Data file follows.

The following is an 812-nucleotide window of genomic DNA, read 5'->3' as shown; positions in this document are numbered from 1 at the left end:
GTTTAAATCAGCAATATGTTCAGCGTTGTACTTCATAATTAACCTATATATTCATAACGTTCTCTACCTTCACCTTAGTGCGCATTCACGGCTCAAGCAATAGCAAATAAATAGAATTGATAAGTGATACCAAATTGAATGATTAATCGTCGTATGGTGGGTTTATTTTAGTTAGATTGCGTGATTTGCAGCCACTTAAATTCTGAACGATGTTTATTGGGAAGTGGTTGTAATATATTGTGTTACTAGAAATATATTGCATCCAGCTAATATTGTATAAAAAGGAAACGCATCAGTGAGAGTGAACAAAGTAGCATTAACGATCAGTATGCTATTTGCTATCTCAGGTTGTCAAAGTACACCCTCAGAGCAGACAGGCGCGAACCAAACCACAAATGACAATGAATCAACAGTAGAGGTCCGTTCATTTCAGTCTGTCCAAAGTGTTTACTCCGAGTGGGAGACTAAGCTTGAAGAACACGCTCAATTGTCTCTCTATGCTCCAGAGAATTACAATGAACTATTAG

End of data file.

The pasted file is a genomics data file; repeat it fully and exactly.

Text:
The following is an 812-nucleotide window of genomic DNA, read 5'->3' as shown; positions in this document are numbered from 1 at the left end:
GTTTAAATCAGCAATATGTTCAGCGTTGTACTTCATAATTAACCTATATATTCATAACGTTCTCTACCTTCACCTTAGTGCGCATTCACGGCTCAAGCAATAGCAAATAAATAGAATTGATAAGTGATACCAAATTGAATGATTAATCGTCGTATGGTGGGTTTATTTTAGTTAGATTGCGTGATTTGCAGCCACTTAAATTCTGAACGATGTTTATTGGGAAGTGGTTGTAATATATTGTGTTACTAGAAATATATTGCATCCAGCTAATATTGTATAAAAAGGAAACGCATCAGTGAGAGTGAACAAAGTAGCATTAACGATCAGTATGCTATTTGCTATCTCAGGTTGTCAAAGTACACCCTCAGAGCAGACAGGCGCGAACCAAACCACAAATGACAATGAATCAACAGTAGAGGTCCGTTCATTTCAGTCTGTCCAAAGTGTTTACTCCGAGTGGGAGACTAAGCTTGAAGAACACGCTCAATTGTCTCTCTATGCTCCAGAGAATTACAATGAACTATTAG